In Phoenix, locals call it a "cold snap" when the thermometer drops below 105 degrees. After spending time at a construction site, Arizona builder Albert Ayala found his head swimming and noticed he had stopped sweating. "I felt terrible," he recalls. He went home and a couple of hours later, experienced fierce muscle cramps. "I thought I knew heat," he says, "but it got me."
"It can happen to anyone," says Andrea M. McCauley, director of communication for the American Red Cross in the Phoenix area. Although becoming acclimated gradually to heat helps (in Phoenix, they say if you can get through one summer, you won't notice the heat as much), acclimation is not the whole answer.
How Hot Is Hot?
"When should you worry about exercising in the heat?" asks William O. Roberts, MD, a sports medicine specialist with MinnHealth in White Bear Lake, Minn., (not in a desert, notice -- this can happen anywhere). "That's a moving target. A lot depends on the humidity. With no acclimation, 70 degrees with high humidity can be dangerous. Your sweat can't evaporate."
Heat, Roberts repeats, is not something you can instinctively gauge. "People often don't realize how hot and humid it is until they are already in trouble."
If the body cannot carry the heat given off by exercising muscles to the surface of the body fast enough -- and once it's there, if the surrounding air is not cooler or evaporating sweat does not cool the body-- one's innards literally stew, destroying and shutting down organ systems. It's not a matter of discipline or will, it's a matter of heat exchange -- physics and physiology, not physical endurance.
Symptoms of Trouble
The most common symptoms of heat illness are nausea, vomiting, headache, weakness, or an altered mental state (confused, raving, aggressive, rambling incoherently). Body temperature can spike up to 105 degrees or more (110 to 114 degrees is not unknown). If the sweating mechanism shuts down as it did in Albert's case, over time the body loses all hope of cooling itself and the brain and other organs begin to "cook." Heat stroke is the term for this latter condition and can result in death.
But it's not that simple. "I usually don't want to say heat exhaustion is a first stage of heat stroke or that it can go from one to the other," Roberts says. "They are two different things. You can get exercise exhaustion in the heat, but it's usually from the exercise not the heat."
Giving it a name is not that important. "You may suddenly get tired, sick, headachy, thirsty, or faint," sums up McCauley.
Hydration Not the Whole Answer
The most common piece of advice about exercising in the heat is drink, drink, drink -- water, not caffeine-loaded sodas or beer. Roberts says you can get heat exhaustion even if you are hydrated, though. He recommends determining your sweat rate instead and replacing that, without overdoing it.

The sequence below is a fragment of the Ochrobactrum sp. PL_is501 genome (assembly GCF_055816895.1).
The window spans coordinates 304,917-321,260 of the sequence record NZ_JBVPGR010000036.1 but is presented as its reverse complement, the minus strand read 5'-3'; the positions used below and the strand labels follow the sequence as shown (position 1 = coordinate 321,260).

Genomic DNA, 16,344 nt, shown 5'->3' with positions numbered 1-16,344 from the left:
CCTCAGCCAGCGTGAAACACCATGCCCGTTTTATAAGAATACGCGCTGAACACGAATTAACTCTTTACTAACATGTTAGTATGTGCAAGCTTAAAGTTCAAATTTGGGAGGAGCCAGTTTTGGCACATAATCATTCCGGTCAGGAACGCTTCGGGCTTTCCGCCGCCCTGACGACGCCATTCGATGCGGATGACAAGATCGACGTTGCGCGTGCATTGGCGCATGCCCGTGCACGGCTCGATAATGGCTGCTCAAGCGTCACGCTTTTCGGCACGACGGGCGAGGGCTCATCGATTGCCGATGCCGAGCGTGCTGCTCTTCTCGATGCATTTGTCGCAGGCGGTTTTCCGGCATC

To determine your sweat rate, weigh yourself nude before your workout, then towel down and weigh again. The difference in ounces is the fluid you lost. "Replace that, not twice that," Roberts says. "Too much fluid can be bad, too."
McCauley, on the other hand, recommends drinking a quart before running or exercising outside, and a quart after. "Drink even if you are not thirsty," she says.
What about salt tablets? "They got a bad rep because they were thought to contribute to high blood pressure," Roberts explains. However, he still recommends augmenting with salt. "You know when you first exercise and the sweat drips in your eyes and it stings?" he asks. "Well, after two or three weeks of exercising in the heat, your salt level will go down. So I recommend eating a few more salty foods, pretzels, potato chips, or salt your food."
Time and Place for Exercise
How can one exercise smarter?
- Run only between 4 a.m. and 6 a.m., McCauley says. That's when traffic is lightest and air quality the best. Sucking in poison to overload your already taxed system is not a good idea. Pollution of over 0.15 parts per million usually warrants an advisory -- so be advised! Be especially careful in cities with the worst ozone pollution. For 2003, according to the American Lung Association, they are (in order) Los Angeles; Fresno, Calif.; Bakersfield, Calif.; Visalia-Tulare-Porterville, Calif.; Houston; Sacramento, Calif.; Merced, Calif.; Atlanta; Knoxville, Tenn.; and Charlotte, N.C.
- Wear light-colored, loose, absorbent clothing (lose the Spandex or even cotton, which can stay wet).
- Don't engage in strenuous workouts, even in a heated pool (you can get overheated and dehydrated in water.)
- Carry a frozen water bottle in the back of your shorts (feels good, too).
- Seek shaded pathways.
- Exercise moderately -- 60% to 70% of maximum heart rate. Take breaks. Walk.
- Drink a couple of cups of room temperature water before leaving and more when returning. In between, slug back a cup or two every 20 minutes.
- When it's over 90 degrees, hit the gym instead.
What to Do If the Heat Gets You
Despite all your care, what if the heat sneaks up on you or a companion anyway?
You need to cool off fast! "I toss my athletes in ice water," says Roberts. Cool, wet cloths, sips of water, shade, and if the person is still fire-hot or raving and incoherent, call the paramedics. "The idea is to lower the temperature as quickly as possible to stop the cooking process," Roberts says. "Temperature vs. time."
The best thing, however, is to prevent trouble. "I still see people in dark clothes running along a roadway during evening rush hour," McCauley says with a sigh.
"You can't get some people to do anything smart," Roberts says.
Star Lawrence is a medical journalist based in the Phoenix area.